By Simon Grace, above, Director & Co-Founder, Charles & Dean
As the UK braces for the fallout of an impending recession, SMEs in particular face the challenge of increasing costs, rampant inflation and reduced revenue. PayPal has reported that around 78% of small businesses see the rising cost of living as being the biggest threat they face. Worryingly, over a quarter fear their business might fail as a direct result of tough financial conditions over the coming year. With the lingering effects of Brexit and Covid-19 still felt by many, the current outlook is one of apprehension as we navigate an unprecedented crisis once again.
Despite these challenges, SMEs certainly have the opportunity to thrive and achieve the ambitions they have set out for themselves during tougher periods. Understanding when and where to seek guidance, and ensure the right measures are in place for the current climate are key to meeting the wider business needs, as well as keeping teams motivated.
Being adaptable and flexible
When coming up against tough external situations, a company’s resilience and ultimate success often comes down to its willingness, speed, and capability to adapt and respond. The businesses with the flexibility to roll with the punches have fared measurably better than those lacking a fast-acting ability to protect operations, technology, and employees from crisis and chaos. We need only look at those that succeeded during the pandemic for evidence: according to McKinsey, the most resilient companies were 11% more profitable in 2020 than in 2019.
In sectors such as manufacturing, agriculture, or engineering, there is increased demand for automation solutions as they look to adapt to rapidly changing service expectations, current labour shortages and the accessibility of powerful digital technology. Aside from providing resilience in the face of these business challenges, these automation technologies are making significant improvements to productivity – potentially bringing it to a higher level than the previous ‘normal’.
The strength and success of a company can be determined by being ready with productive business processes in place that can deal with changing situations. Focusing on resilience and increasing flexibility has and will continue to enable businesses to succeed in an expanding, shifting work environment, as well as to be better positioned for when the next disruption comes their way.
Understanding your options
Understanding the role of finance and the options available can be the key to enabling prosperity and growth. Financing can seem like a daunting prospect: traditional high street banks may represent a barrier to growth for many SMEs as their lending criteria grows more stringent and rigid product ranges may not address their specific needs. Nevertheless, suitable funding can be secured through alternative routes – specialist brokers for SMEs provide guidance on investing and expert support to help fund assets that can directly translate into increased productivity and growth. Such options offer a blend of innovative solutions, specialist advice that aligns with business objectives, and the tenacity to secure funding whatever the circumstances. This type of partnership can prove invaluable for SMEs, particularly during more challenging periods.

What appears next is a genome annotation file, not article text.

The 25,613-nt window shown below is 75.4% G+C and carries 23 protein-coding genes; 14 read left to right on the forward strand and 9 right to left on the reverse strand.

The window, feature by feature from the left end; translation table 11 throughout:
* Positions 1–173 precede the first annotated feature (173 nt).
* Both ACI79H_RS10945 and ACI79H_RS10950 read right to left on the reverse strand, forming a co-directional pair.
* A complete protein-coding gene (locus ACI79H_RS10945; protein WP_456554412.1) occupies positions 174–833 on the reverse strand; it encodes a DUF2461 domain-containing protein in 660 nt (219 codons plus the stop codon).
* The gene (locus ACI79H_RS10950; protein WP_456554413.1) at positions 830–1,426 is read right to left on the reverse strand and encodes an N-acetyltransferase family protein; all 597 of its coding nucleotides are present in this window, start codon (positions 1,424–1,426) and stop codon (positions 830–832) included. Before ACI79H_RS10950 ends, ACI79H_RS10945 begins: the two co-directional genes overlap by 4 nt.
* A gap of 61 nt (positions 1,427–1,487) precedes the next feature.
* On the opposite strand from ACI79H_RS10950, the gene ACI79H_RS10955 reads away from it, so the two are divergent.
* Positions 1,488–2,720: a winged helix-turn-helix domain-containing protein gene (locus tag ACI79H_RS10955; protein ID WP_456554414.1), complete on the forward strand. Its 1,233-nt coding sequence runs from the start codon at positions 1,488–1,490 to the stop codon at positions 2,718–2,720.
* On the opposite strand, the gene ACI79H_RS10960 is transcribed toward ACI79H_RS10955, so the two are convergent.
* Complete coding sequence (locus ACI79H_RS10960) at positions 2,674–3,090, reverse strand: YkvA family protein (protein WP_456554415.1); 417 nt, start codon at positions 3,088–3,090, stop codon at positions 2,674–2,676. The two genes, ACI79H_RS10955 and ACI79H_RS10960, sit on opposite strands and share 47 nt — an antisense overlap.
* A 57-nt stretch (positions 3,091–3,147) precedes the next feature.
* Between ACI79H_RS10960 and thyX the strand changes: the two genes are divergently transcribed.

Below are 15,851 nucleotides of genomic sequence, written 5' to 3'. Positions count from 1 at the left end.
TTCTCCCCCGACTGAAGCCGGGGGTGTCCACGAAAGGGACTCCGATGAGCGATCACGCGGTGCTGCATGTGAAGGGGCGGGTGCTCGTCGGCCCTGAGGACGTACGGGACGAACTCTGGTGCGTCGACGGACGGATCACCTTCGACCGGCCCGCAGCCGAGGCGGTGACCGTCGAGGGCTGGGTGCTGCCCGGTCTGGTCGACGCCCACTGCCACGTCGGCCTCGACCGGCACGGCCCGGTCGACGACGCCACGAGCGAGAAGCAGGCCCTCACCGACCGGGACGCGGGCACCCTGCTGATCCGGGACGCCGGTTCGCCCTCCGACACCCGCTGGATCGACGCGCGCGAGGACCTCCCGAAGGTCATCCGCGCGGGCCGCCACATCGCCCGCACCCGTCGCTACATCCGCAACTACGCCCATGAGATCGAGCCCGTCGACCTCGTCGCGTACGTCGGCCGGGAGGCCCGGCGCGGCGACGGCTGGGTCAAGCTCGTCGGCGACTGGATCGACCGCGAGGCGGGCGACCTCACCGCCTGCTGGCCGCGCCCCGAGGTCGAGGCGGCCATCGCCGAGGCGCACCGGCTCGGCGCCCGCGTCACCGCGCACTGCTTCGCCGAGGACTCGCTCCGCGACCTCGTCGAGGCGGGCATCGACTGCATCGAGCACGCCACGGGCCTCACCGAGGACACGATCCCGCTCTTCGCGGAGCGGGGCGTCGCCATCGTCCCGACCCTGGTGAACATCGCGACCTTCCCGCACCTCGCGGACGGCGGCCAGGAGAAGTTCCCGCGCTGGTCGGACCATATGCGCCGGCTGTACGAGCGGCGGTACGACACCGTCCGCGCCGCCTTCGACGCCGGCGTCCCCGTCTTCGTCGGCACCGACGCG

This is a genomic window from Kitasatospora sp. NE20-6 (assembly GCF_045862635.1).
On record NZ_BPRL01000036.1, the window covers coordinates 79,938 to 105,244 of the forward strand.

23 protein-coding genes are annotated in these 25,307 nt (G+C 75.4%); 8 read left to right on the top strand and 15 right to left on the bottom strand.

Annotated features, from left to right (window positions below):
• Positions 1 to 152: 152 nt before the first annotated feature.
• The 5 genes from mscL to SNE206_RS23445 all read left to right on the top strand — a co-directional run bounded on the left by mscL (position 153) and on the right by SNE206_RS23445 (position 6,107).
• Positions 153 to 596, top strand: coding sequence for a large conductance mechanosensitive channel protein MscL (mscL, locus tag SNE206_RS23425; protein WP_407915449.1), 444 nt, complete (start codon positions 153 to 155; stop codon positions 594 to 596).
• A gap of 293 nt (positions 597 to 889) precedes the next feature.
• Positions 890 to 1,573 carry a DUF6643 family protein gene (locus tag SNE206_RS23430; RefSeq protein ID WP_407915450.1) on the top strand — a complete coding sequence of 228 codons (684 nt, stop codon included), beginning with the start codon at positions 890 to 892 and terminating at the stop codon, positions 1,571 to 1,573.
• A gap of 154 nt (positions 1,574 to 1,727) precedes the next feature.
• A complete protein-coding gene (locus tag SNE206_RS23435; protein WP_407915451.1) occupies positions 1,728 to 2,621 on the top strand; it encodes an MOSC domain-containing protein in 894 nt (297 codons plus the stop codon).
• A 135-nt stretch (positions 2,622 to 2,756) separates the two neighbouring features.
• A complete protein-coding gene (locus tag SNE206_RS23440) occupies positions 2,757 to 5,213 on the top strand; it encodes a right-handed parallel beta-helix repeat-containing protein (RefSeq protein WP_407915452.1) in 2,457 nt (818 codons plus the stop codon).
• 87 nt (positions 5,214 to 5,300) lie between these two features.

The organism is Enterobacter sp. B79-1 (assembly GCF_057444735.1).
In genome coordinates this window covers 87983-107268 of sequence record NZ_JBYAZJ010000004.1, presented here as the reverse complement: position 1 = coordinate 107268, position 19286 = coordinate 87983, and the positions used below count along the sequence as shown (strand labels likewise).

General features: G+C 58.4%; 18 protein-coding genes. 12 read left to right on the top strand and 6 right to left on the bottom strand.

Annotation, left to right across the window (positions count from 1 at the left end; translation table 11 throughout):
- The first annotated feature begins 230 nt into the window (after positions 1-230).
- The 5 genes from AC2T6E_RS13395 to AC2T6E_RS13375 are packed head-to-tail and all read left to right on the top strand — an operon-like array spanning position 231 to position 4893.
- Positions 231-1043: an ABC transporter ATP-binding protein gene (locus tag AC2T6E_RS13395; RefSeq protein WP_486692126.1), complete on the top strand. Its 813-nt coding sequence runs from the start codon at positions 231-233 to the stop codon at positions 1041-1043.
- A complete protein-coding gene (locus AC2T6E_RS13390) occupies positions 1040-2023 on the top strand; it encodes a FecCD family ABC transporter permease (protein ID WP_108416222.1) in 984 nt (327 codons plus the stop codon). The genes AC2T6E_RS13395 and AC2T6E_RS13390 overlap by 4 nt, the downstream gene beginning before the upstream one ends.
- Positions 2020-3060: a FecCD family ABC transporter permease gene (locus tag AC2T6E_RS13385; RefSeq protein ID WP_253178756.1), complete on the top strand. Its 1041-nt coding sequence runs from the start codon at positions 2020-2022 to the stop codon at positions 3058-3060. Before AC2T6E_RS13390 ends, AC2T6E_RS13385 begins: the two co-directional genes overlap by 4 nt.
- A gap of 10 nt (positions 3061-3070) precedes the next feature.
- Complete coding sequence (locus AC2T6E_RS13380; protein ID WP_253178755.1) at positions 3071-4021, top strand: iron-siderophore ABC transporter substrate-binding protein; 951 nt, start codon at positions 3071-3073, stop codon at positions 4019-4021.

More often than not, smart decision-making and the effective implementation are a question of timing. For example, with energy costs soaring and increased focus on sustainability, many may now be looking to invest in greener solutions. Due to the lower costs associated with renewable energy, SMEs that have taken measures to operate more sustainably often find themselves more competitive – both operationally and financially – and hence more resilient to the long-term threat.
Yet again, there are options available to businesses here. While significant initial outlay costs may present a substantial obstacle to a green transition, becoming resource-efficient through longer-term asset financing can make carbon neutral targets – and lower energy bills – much more attainable.
Looking after the team
In recent years, company culture has evolved considerably with businesses now needing to balance flexible working practices and place a continued emphasis on mental wellbeing. Such changes are welcome and show a willingness from employers to actively engage in the lives of their employees. Not only can this help drive recruitment, but it can foster confidence among existing employees and keep them motivated and productive in a complex, ambiguous and fast-changing world. Key values embedded in the company’s culture can be communicated within the workplace and, by extension, the customer experience, which helps drive retention and long-term loyalty.
What’s often overlooked is the experience of the founders, who can find running a business a lonely experience, especially when the outlook is more worrying. Prioritising transparent communication and demonstrating a willingness to ask for help from all levels builds a resilient, trusting and inclusive community that makes it much easier to perform under pressure. There are also many opportunities for businesses to seek external support with financial management, especially during economic turbulence. Specialist advice and support can be given by these services and are tailored towards making sure businesses are getting the most out of their finances.
The next generation of SMEs
The lessons learnt over the past two years means that many SMEs are better-equipped than they may think to navigate the obstacles ahead, especially in understanding how to maximise opportunities in times of uncertainty. Maintaining resilience, seeking support, and keeping teams motivated are key to unlocking their potential; this way, ambitions for 2023 can be set firmly on growth.